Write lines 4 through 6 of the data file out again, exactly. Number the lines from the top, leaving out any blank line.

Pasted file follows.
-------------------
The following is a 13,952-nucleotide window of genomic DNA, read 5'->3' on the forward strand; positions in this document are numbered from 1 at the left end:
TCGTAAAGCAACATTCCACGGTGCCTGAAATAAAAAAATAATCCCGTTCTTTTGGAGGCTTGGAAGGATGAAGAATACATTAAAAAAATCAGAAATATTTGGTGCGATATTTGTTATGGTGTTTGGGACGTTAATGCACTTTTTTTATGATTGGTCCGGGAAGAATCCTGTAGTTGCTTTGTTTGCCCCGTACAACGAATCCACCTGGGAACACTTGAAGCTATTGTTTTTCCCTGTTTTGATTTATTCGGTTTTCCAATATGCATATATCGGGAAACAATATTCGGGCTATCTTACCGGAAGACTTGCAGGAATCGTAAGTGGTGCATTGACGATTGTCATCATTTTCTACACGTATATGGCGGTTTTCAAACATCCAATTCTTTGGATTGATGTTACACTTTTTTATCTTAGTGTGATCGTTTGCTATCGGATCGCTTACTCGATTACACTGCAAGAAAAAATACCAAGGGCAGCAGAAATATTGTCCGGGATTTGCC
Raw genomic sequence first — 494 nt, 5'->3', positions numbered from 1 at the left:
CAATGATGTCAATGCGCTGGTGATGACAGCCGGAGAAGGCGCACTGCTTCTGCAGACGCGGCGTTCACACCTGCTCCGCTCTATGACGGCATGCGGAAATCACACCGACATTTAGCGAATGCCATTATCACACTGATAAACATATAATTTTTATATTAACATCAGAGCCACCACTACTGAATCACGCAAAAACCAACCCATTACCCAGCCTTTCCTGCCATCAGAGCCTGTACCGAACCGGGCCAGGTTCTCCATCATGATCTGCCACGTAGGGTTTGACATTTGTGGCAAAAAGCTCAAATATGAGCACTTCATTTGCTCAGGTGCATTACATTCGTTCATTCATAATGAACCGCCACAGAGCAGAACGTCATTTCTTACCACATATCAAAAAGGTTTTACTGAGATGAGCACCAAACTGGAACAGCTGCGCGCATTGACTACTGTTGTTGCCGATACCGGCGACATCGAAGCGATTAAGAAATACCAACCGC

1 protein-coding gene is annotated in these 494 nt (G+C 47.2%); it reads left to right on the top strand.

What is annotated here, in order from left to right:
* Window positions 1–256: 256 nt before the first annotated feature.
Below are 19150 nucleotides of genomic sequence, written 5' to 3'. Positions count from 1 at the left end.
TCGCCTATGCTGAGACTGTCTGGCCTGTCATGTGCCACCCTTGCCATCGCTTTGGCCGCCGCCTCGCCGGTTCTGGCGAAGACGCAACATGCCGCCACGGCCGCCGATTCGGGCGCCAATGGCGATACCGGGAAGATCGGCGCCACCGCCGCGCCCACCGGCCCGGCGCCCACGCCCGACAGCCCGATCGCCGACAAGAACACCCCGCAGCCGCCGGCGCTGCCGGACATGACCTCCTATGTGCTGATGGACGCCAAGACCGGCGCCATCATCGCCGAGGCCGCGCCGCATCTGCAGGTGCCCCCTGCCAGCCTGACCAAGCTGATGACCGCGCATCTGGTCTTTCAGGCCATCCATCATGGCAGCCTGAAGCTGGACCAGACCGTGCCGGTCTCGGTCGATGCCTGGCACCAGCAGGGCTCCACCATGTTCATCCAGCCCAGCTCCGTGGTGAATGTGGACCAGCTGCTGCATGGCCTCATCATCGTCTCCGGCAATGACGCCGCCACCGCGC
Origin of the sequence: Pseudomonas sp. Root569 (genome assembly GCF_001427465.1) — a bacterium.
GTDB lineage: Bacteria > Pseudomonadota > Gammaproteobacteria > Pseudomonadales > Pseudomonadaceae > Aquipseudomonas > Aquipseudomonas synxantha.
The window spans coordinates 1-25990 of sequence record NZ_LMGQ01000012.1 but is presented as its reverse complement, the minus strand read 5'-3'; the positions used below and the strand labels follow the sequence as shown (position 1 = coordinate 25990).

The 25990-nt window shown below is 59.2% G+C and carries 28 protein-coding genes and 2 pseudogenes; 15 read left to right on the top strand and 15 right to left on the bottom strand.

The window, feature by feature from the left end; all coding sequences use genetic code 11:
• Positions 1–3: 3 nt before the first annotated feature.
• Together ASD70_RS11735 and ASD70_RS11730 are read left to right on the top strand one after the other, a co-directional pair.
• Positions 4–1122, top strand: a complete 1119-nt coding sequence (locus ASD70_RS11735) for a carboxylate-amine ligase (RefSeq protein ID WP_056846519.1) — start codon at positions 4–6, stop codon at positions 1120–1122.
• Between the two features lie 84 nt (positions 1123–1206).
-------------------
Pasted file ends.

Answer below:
CAATGATGTCAATGCGCTGGTGATGACAGCCGGAGAAGGCGCACTGCTTCTGCAGACGCGGCGTTCACACCTGCTCCGCTCTATGACGGCATGCGGAAATCACACCGACATTTAGCGAATGCCATTATCACACTGATAAACATATAATTTTTATATTAACATCAGAGCCACCACTACTGAATCACGCAAAAACCAACCCATTACCCAGCCTTTCCTGCCATCAGAGCCTGTACCGAACCGGGCCAGGTTCTCCATCATGATCTGCCACGTAGGGTTTGACATTTGTGGCAAAAAGCTCAAATATGAGCACTTCATTTGCTCAGGTGCATTACATTCGTTCATTCATAATGAACCGCCACAGAGCAGAACGTCATTTCTTACCACATATCAAAAAGGTTTTACTGAGATGAGCACCAAACTGGAACAGCTGCGCGCATTGACTACTGTTGTTGCCGATACCGGCGACATCGAAGCGATTAAGAAATACCAACCGC

1 protein-coding gene is annotated in these 494 nt (G+C 47.2%); it reads left to right on the top strand.

What is annotated here, in order from left to right: